No BS School Management forum
All the talk with Steven Oliver got me thinking, maybe it might be good to have a forum or sub-forum on all aspects of running a no BS MA school. Ie curriculum development(like can a rotating curriculum be non-bullshido), marketing, etc.
What do you think? It might be a good way to counter all the NAPMA, MATA, MAIA mcdojo stuff
Or we could just start torching them maybe?
Originally Posted by shinbushi
How does that help school owners make a profit or even just keep their doors open?
Originally Posted by Ronin.74
It's a good idea. Those who run, or have an interest in running schools would benefit from discussion focused on ethical school operations and practices.
I dont think marketing, should be considered Mc Dojoism, to even put a flyer out on your school is marketing. An add in the paper, or Blogs, BB, or even forums, is marketing. No one should be faulted for trying to expand their school. Now there is a problem with people, that start schools with the soul purpose of making money, nothing more. However, if you intend to make your passion a full time affair, you must pay your bills, instructors, rent, or mortgage, lights, phones, Insurance, your computers, (to track and keep records etc etc). So you must have a student base that will not only cover those bills, but your day to day living expense's, you have to eat you know.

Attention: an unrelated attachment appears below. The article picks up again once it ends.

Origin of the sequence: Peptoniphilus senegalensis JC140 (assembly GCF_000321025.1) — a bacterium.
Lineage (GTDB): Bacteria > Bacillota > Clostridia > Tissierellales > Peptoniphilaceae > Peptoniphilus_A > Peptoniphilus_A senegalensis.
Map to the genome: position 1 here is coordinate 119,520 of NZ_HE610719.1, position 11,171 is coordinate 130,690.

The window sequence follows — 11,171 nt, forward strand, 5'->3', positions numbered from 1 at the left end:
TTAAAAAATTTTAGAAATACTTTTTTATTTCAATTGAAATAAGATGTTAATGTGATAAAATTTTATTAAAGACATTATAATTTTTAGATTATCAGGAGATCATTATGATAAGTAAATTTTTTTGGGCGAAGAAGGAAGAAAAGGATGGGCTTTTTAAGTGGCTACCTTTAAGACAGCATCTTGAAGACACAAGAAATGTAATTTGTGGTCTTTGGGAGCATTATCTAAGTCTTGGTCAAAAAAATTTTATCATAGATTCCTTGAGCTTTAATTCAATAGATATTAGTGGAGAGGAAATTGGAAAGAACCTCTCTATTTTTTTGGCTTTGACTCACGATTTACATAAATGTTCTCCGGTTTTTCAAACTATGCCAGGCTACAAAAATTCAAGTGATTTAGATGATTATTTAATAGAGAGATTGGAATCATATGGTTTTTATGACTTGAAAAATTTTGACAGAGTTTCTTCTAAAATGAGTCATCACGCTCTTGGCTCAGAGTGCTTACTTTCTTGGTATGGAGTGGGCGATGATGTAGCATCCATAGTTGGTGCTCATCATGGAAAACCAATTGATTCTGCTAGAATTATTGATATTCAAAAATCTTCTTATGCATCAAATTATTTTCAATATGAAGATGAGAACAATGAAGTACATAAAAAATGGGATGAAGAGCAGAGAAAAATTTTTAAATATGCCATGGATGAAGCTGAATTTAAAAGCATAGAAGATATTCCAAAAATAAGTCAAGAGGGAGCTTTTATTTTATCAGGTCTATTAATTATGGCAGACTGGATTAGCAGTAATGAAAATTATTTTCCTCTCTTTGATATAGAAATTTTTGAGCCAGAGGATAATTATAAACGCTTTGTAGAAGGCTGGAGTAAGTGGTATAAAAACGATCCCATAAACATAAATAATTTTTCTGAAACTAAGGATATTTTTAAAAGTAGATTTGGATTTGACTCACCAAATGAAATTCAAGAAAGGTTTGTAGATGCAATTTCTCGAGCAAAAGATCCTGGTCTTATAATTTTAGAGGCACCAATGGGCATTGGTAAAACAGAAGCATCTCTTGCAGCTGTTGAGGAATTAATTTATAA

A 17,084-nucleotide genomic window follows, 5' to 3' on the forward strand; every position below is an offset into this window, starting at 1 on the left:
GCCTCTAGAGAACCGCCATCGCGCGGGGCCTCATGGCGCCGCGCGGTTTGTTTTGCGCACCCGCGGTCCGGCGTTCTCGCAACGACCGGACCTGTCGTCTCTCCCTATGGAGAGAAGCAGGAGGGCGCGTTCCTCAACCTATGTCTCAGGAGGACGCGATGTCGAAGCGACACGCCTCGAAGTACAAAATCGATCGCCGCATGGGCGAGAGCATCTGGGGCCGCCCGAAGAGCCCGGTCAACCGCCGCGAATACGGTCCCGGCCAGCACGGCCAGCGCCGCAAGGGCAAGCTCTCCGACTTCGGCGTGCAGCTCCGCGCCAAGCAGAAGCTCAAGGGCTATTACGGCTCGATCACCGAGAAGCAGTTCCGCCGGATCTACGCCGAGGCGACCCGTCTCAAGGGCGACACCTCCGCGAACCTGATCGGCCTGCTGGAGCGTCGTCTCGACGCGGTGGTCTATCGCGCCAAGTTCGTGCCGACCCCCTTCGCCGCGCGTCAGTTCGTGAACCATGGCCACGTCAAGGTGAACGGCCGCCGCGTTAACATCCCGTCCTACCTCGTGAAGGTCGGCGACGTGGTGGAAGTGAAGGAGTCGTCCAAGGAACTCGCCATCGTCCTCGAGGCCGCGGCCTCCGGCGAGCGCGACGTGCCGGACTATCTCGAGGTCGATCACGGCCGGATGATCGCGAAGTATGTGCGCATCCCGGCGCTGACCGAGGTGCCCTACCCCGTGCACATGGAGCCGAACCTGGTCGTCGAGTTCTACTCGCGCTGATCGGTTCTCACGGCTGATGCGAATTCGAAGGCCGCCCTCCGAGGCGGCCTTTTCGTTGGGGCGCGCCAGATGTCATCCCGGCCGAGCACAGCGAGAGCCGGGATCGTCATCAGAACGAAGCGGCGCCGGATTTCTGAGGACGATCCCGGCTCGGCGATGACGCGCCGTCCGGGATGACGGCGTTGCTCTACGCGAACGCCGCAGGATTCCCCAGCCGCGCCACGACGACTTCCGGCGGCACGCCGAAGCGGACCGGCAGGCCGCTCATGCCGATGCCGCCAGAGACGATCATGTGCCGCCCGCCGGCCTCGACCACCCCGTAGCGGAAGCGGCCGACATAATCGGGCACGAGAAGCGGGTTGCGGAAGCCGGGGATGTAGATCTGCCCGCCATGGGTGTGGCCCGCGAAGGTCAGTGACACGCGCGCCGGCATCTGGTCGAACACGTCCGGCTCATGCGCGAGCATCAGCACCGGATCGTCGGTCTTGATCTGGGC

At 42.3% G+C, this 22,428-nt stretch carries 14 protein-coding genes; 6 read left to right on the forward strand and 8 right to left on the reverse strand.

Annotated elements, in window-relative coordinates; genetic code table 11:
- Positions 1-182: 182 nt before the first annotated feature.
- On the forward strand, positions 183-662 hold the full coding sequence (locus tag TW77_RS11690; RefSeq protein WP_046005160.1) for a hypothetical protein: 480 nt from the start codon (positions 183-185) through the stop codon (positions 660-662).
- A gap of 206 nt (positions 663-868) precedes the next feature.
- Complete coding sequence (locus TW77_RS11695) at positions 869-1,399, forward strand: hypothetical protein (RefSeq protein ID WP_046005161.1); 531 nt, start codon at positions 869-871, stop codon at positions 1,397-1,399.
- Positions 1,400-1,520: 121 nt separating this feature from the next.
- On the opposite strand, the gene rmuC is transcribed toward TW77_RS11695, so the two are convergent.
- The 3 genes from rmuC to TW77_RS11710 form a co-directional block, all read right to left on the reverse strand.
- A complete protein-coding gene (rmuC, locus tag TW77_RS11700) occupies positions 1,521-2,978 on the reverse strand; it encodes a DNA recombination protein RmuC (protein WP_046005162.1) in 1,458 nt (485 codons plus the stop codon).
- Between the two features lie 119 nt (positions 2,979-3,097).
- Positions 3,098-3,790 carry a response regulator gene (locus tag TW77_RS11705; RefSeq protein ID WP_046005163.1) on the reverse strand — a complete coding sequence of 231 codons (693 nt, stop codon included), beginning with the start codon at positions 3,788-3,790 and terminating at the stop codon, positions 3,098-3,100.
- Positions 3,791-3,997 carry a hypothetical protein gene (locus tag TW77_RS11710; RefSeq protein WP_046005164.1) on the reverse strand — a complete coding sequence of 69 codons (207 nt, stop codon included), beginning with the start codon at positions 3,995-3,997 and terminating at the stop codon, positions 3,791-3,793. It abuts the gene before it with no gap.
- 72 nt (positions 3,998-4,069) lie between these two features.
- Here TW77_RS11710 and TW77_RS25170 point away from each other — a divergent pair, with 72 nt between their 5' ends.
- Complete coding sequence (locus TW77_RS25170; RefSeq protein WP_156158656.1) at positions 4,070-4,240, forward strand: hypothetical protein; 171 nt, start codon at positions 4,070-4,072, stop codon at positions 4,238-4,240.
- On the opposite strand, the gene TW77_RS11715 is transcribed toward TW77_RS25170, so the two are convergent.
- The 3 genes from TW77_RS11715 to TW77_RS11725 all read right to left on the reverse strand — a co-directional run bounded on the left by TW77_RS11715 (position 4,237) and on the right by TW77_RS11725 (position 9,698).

Originally Posted by shinbushi
It can be hard to not fall into the (I must keep all students no matter what to survive syndrome). I teach @ a Rec Center only 2 days a week, kids class is 4.00 per session, and adults 6.00 per session. Now, I cannot make any type of living running a dojo out of the Rec Center, thats obvious. I do plan to have a 6 day a week Dojo in the near future, and it will be tough. I am not going to have long term contracts, but I do plan to have maybe 1 year at the most contracts. Contracts do make it a little easier to keep a budget, and track your expenses/gross receipts etc. I would use a debit/audit Co, they charge between 2-5% to collect electronically, and deposit it in your account. So its kind of a no muss no fuss way of collecting. When I open the full time dojo the fee will probably be 50.00 a month for kids, 75.00 for adults.
Curriculum. you would think that is easy, but you are limited by the amount of the Instructors you have per students. I have 4, Including myself, and we cover a total of 40 students for now. We start all classes with Stretching, as I stated before we do not put much emphasis on Kata, some Hojo undos if we want to do them, then usually move into partner drills (light, to moderate contact). Punching , kicking drills, then usually move on to the focus Mitts, Thai Pads, for knee and elbow drills, and of course basic physical exercise. After that, it is Sparring, anyone that wears gear, spars full contact, if your not wearing gear light to moderate.
So far, I have not drawn up a business plan, but, if you plan to present your Idea to a financial institution, you better have a good business plan, or they will shoot you down on the spot. In todays market to succeed, it is getting tougher, and tougher to make a full time living out of it, without becoming to some degree, a Mc Dojo.